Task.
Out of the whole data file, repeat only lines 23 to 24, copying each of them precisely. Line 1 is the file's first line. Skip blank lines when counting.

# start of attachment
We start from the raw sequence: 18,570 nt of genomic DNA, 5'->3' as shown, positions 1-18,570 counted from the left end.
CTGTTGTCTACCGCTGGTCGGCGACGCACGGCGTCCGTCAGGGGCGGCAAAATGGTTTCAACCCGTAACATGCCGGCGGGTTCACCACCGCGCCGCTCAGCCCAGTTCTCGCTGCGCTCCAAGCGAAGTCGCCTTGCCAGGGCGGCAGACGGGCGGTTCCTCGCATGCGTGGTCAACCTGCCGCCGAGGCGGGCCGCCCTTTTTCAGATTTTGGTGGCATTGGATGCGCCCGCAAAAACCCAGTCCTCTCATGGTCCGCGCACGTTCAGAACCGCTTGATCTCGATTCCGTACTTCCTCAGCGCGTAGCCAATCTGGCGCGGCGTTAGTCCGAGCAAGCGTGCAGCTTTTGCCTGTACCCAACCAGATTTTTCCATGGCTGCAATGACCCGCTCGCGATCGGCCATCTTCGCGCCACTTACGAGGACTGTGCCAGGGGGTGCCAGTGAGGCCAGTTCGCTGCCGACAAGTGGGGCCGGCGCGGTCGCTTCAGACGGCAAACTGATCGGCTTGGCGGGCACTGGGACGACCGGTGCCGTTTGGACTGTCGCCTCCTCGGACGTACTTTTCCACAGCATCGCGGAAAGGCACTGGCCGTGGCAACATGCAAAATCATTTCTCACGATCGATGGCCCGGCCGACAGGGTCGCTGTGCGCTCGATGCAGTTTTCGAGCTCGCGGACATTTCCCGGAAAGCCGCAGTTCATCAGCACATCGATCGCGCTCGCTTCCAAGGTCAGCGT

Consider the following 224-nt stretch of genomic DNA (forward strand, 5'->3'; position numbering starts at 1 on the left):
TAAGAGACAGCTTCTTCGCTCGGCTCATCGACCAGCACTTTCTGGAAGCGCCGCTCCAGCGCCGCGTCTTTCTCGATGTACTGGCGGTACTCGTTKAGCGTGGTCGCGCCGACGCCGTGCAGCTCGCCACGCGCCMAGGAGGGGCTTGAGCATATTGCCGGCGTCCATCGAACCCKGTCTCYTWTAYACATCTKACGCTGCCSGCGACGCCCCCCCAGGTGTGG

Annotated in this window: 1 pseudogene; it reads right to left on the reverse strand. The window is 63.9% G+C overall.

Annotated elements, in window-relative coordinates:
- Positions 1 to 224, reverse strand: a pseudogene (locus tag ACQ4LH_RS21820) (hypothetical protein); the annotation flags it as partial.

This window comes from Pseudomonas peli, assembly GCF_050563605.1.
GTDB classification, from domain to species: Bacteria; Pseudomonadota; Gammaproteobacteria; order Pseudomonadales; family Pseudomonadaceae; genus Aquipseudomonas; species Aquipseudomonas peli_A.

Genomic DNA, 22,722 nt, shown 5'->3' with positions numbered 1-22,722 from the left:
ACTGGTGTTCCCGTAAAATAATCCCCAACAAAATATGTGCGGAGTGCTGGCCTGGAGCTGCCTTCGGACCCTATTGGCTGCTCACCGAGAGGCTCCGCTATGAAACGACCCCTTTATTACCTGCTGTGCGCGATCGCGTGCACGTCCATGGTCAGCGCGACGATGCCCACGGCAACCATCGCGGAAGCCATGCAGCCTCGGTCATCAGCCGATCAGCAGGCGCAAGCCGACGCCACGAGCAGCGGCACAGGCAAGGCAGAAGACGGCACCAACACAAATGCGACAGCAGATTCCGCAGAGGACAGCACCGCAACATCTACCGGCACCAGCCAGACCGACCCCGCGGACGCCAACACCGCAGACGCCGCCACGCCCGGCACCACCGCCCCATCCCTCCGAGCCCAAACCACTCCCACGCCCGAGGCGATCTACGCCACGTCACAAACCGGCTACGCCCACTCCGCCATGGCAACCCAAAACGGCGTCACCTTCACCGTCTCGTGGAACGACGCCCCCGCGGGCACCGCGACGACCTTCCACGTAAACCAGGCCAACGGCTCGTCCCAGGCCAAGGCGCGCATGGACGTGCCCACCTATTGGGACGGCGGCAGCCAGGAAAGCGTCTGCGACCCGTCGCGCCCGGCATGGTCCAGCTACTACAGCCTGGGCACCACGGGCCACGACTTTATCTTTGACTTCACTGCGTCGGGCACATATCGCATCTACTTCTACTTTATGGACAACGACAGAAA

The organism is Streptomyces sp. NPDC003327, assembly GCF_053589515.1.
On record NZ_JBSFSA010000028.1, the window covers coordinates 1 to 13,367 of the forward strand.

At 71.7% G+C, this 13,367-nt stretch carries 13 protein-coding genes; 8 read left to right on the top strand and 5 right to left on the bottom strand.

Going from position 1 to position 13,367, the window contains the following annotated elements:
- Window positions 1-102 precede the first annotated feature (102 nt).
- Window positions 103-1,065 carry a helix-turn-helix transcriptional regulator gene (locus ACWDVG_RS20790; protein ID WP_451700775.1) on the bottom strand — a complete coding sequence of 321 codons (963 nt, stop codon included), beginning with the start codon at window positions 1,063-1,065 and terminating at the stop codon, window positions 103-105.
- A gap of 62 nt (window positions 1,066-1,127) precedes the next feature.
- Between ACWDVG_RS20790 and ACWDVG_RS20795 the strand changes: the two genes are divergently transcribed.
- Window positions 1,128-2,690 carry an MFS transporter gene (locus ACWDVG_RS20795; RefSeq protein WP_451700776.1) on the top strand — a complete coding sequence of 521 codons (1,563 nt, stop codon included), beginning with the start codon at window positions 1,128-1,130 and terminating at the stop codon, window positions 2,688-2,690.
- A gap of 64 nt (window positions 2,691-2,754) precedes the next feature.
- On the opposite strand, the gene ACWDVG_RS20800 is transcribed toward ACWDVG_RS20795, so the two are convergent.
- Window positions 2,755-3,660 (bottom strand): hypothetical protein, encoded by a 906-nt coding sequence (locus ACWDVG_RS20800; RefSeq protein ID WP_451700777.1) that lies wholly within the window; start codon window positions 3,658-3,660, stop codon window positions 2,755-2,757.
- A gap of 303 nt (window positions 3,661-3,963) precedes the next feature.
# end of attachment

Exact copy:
- Window positions 2,755-3,660 (bottom strand): hypothetical protein, encoded by a 906-nt coding sequence (locus ACWDVG_RS20800; RefSeq protein ID WP_451700777.1) that lies wholly within the window; start codon window positions 3,658-3,660, stop codon window positions 2,755-2,757.
- A gap of 303 nt (window positions 3,661-3,963) precedes the next feature.